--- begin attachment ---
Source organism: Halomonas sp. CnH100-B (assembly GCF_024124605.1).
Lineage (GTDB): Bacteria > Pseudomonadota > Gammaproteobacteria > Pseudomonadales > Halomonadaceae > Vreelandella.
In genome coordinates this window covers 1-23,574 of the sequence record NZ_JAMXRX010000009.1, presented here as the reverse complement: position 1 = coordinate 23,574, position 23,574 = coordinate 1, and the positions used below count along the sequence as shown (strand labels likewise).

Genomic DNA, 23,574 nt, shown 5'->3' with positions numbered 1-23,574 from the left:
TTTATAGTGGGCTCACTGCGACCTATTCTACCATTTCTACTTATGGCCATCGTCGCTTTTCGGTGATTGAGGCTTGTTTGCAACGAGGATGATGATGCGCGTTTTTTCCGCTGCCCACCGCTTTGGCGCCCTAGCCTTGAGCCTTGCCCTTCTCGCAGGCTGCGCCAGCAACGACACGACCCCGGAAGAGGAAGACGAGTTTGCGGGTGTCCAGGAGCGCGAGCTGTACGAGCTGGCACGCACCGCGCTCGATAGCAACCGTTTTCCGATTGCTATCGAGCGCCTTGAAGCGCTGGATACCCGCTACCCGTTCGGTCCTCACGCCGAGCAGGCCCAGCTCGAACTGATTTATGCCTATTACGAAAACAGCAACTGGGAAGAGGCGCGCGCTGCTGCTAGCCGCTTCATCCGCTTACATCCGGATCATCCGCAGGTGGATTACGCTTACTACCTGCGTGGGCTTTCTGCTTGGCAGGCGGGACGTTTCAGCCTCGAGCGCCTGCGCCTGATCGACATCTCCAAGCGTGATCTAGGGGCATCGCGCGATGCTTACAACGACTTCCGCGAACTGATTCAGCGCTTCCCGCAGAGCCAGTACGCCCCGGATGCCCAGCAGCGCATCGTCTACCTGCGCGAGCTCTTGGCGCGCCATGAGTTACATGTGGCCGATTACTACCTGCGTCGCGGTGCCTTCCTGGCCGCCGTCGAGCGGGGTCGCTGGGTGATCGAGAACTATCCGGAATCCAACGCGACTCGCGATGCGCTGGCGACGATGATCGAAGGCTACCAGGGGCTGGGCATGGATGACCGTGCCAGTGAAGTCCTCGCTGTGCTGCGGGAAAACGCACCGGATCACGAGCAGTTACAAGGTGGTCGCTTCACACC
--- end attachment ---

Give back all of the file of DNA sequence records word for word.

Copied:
Source organism: Halomonas sp. CnH100-B (assembly GCF_024124605.1).
Lineage (GTDB): Bacteria > Pseudomonadota > Gammaproteobacteria > Pseudomonadales > Halomonadaceae > Vreelandella.
In genome coordinates this window covers 1-23,574 of the sequence record NZ_JAMXRX010000009.1, presented here as the reverse complement: position 1 = coordinate 23,574, position 23,574 = coordinate 1, and the positions used below count along the sequence as shown (strand labels likewise).

Genomic DNA, 23,574 nt, shown 5'->3' with positions numbered 1-23,574 from the left:
TTTATAGTGGGCTCACTGCGACCTATTCTACCATTTCTACTTATGGCCATCGTCGCTTTTCGGTGATTGAGGCTTGTTTGCAACGAGGATGATGATGCGCGTTTTTTCCGCTGCCCACCGCTTTGGCGCCCTAGCCTTGAGCCTTGCCCTTCTCGCAGGCTGCGCCAGCAACGACACGACCCCGGAAGAGGAAGACGAGTTTGCGGGTGTCCAGGAGCGCGAGCTGTACGAGCTGGCACGCACCGCGCTCGATAGCAACCGTTTTCCGATTGCTATCGAGCGCCTTGAAGCGCTGGATACCCGCTACCCGTTCGGTCCTCACGCCGAGCAGGCCCAGCTCGAACTGATTTATGCCTATTACGAAAACAGCAACTGGGAAGAGGCGCGCGCTGCTGCTAGCCGCTTCATCCGCTTACATCCGGATCATCCGCAGGTGGATTACGCTTACTACCTGCGTGGGCTTTCTGCTTGGCAGGCGGGACGTTTCAGCCTCGAGCGCCTGCGCCTGATCGACATCTCCAAGCGTGATCTAGGGGCATCGCGCGATGCTTACAACGACTTCCGCGAACTGATTCAGCGCTTCCCGCAGAGCCAGTACGCCCCGGATGCCCAGCAGCGCATCGTCTACCTGCGCGAGCTCTTGGCGCGCCATGAGTTACATGTGGCCGATTACTACCTGCGTCGCGGTGCCTTCCTGGCCGCCGTCGAGCGGGGTCGCTGGGTGATCGAGAACTATCCGGAATCCAACGCGACTCGCGATGCGCTGGCGACGATGATCGAAGGCTACCAGGGGCTGGGCATGGATGACCGTGCCAGTGAAGTCCTCGCTGTGCTGCGGGAAAACGCACCGGATCACGAGCAGTTACAAGGTGGTCGCTTCACACC